If your ever in town I can act as a guide for ya, my rates are Irish breakfest at the Irish Oak and a pint of guiness to wash her down, ah the chicago way ya gotta love it.

Mike

jhavard
05-26-2006, 02:15 PM
My main problem when shooting in parks is, "Ooh! Neat camera!" Most people are rather accomodating and will go out of their way to make sure they don't mess up the shot. Sometimes that's a problem if you want people walking on pathway!

Petzi
05-26-2006, 03:21 PM
I have no problem at all with ordinary and reasonable access fees, nor with any of the other ordinary "tourist trap" activities that go on there. I'd prefer not to have to have a guide to go to the interesting places, but as you said - it's their land. I have a real problem with what they do to one who might actually try to SELL a photo taken there. Those fees are NOT reasonable and, in my opinion, are extortion. It appears that, contrary to all common sense, terrain features can be copyrighted.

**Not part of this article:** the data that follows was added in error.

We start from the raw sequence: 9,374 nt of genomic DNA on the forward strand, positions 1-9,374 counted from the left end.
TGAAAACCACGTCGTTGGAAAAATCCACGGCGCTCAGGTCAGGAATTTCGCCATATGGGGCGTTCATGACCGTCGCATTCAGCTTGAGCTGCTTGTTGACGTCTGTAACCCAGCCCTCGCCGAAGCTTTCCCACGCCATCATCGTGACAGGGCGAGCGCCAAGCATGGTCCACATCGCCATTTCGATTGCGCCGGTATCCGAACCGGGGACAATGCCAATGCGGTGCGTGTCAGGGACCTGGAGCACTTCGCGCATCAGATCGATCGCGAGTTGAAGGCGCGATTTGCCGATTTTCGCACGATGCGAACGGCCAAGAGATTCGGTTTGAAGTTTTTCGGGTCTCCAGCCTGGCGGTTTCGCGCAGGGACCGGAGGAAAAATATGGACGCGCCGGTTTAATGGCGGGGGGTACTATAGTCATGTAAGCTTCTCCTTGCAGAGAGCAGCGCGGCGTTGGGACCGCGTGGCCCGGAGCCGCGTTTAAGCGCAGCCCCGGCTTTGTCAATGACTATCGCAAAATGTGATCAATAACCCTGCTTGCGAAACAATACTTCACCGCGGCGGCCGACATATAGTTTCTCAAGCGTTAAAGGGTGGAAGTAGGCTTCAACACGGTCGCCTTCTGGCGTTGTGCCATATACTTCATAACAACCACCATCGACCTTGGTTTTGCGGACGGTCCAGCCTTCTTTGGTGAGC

I know nothing about fees for taking photos in Monument Valley. Where can I find information about that?

dmr
05-26-2006, 06:29 PM
Here's a thread over on Rangefinder Forum, with photos, when I definitely attracted the attention of a security guard last fall when shooting a few of them doing the work on The Bean.

http://www.rangefinderforum.com/forums/showthread.php?t=12729

Ishotharold
06-01-2006, 10:55 AM
whilst on the topic of chicago... Has anyone else had problems on the trains?

Recently I had two friends who were pulled off the trains by under cover cops at the platform. The reason: "Taking pictures of a federal building is illegal" they were searched and given court dates. Aperrently two college students with p&s digicams are a "terroristic threat" two problems with this...